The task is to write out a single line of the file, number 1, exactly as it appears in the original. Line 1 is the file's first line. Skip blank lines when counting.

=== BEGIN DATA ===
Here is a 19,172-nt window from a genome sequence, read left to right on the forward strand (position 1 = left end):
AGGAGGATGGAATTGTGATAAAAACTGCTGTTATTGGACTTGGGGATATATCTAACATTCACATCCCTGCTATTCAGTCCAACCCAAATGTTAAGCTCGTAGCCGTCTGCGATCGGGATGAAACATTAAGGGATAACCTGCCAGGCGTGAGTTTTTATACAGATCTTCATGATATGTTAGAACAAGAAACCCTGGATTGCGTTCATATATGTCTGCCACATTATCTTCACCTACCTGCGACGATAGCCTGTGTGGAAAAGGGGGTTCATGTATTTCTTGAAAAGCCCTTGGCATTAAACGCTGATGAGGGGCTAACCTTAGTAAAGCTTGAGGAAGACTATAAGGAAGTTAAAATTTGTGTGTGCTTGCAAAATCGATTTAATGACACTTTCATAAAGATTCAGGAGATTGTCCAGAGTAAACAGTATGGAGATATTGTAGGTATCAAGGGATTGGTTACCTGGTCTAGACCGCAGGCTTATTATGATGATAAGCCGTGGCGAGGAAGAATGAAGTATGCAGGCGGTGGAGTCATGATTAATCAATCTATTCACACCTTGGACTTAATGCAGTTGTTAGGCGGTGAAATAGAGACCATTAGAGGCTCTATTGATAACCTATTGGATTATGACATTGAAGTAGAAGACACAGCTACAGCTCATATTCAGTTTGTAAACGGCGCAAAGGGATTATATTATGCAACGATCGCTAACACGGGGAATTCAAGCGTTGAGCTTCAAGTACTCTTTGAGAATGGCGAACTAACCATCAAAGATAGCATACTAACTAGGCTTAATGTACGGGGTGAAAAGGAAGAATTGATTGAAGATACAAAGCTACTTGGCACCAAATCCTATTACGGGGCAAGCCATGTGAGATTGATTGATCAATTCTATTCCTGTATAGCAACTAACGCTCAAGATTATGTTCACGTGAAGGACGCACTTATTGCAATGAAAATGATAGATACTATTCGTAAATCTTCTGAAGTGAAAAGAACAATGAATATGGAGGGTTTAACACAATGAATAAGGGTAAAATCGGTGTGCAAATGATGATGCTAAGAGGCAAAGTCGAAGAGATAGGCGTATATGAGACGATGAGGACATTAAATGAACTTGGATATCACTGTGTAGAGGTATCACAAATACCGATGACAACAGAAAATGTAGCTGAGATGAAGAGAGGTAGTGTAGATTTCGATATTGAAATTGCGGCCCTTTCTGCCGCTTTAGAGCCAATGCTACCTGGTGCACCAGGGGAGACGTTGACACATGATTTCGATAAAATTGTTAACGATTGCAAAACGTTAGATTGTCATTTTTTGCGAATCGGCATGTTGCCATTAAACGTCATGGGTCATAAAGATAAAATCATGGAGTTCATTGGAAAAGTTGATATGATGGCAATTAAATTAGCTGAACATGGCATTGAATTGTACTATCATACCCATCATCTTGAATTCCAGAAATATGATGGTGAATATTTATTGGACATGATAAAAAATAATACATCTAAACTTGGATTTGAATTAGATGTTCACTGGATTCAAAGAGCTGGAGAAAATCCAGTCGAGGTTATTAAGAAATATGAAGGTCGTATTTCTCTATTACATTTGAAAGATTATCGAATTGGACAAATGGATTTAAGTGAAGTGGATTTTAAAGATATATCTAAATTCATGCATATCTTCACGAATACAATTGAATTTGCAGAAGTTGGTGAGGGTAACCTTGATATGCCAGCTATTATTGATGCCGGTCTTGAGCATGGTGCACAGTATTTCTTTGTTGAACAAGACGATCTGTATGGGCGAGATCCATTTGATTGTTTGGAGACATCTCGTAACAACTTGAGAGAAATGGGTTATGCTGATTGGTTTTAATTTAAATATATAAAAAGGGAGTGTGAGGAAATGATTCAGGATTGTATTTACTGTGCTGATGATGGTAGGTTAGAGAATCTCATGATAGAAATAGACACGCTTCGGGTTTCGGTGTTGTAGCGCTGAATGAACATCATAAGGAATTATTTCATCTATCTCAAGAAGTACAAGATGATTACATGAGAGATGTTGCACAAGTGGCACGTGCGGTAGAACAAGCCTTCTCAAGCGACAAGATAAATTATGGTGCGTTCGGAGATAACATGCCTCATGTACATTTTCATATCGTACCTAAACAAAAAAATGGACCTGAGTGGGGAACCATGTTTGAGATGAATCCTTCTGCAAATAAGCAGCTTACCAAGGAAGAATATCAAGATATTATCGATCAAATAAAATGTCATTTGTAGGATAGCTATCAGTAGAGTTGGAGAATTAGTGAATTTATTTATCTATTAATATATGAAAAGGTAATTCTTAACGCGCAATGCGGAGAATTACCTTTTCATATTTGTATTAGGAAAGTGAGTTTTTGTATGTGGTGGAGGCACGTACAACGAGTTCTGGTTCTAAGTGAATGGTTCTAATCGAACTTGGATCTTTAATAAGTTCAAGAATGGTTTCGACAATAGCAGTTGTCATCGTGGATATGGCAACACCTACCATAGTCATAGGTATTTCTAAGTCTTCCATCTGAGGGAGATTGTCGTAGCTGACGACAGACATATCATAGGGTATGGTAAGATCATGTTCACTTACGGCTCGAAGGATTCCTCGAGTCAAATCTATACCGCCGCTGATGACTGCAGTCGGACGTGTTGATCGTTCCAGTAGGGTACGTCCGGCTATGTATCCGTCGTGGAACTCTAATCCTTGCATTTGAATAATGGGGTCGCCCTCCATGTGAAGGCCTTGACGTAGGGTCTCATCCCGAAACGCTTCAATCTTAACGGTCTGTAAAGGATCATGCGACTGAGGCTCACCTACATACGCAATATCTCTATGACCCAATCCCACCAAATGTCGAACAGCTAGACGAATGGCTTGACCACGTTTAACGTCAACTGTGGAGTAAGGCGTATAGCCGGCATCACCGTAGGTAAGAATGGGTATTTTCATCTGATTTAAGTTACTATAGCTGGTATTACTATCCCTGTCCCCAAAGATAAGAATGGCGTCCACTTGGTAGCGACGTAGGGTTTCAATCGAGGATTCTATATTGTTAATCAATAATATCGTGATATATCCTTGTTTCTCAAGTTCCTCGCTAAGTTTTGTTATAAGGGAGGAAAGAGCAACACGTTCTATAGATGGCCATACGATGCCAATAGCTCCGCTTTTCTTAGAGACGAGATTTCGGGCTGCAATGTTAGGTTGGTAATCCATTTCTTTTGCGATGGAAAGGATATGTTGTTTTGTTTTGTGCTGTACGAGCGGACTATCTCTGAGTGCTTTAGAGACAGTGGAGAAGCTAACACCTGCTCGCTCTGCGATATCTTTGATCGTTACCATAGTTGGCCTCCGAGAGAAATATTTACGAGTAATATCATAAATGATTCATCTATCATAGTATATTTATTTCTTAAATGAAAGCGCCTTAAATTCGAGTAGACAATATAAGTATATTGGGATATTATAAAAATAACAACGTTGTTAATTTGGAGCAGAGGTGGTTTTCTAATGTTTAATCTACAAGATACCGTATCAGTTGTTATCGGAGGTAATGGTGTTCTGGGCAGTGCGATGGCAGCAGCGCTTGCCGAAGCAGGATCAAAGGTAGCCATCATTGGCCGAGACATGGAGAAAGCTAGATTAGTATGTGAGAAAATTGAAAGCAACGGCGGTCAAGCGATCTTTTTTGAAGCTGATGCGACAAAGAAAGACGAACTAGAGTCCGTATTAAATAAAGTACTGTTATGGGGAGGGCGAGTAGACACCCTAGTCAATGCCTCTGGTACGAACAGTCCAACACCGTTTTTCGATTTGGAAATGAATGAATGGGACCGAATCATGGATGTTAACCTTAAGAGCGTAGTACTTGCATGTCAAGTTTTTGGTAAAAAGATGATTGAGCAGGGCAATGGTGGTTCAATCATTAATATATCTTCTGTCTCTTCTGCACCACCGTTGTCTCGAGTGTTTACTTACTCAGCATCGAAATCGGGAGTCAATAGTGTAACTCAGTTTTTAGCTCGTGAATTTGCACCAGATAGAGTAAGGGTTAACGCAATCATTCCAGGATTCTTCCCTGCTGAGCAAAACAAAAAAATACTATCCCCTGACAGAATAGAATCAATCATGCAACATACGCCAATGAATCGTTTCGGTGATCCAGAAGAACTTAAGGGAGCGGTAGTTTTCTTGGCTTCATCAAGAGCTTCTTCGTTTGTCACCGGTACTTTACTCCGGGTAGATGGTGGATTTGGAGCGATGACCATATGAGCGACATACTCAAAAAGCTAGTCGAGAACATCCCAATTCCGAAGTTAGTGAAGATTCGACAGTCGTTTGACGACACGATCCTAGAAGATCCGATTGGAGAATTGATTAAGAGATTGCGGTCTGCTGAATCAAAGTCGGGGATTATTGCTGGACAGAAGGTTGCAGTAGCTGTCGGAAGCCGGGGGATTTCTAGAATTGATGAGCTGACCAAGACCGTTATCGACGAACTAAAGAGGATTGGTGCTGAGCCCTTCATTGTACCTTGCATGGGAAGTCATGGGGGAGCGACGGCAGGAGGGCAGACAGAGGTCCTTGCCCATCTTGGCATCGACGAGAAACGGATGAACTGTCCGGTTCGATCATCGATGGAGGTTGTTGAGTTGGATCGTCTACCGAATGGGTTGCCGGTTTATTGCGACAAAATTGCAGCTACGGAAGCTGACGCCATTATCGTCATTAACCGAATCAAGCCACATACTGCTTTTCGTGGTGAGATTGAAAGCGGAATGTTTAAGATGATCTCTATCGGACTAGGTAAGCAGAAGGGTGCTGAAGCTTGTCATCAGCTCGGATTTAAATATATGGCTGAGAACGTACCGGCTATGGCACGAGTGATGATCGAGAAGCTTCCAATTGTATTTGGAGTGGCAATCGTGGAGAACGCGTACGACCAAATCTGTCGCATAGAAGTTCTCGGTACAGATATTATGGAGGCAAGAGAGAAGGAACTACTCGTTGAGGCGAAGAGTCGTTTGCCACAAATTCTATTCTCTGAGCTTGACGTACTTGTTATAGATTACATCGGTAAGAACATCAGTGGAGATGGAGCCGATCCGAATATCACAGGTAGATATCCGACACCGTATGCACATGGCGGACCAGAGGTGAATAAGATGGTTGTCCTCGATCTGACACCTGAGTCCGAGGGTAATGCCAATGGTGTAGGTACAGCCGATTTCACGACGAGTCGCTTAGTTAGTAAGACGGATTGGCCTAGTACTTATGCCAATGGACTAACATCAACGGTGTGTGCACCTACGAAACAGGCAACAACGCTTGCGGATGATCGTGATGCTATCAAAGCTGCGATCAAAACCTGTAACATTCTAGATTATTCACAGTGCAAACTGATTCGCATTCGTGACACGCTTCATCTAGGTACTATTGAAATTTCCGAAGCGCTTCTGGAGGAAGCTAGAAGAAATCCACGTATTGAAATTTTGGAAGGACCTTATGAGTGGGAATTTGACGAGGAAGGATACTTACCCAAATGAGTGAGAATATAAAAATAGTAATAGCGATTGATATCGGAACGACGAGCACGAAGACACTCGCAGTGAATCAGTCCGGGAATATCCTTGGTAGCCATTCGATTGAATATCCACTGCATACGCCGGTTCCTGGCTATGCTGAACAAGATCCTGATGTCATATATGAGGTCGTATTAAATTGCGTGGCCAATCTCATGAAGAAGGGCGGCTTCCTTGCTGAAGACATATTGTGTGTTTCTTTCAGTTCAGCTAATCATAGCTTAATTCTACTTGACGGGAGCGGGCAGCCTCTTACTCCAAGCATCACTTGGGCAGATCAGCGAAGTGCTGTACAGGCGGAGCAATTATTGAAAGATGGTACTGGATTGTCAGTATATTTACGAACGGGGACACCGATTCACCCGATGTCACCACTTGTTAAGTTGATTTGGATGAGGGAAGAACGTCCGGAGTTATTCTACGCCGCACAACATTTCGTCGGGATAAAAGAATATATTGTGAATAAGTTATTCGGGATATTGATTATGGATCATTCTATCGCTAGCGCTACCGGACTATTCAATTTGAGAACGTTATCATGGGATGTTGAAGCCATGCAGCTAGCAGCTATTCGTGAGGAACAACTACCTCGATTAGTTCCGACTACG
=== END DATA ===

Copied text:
Here is a 19,172-nt window from a genome sequence, read left to right on the forward strand (position 1 = left end):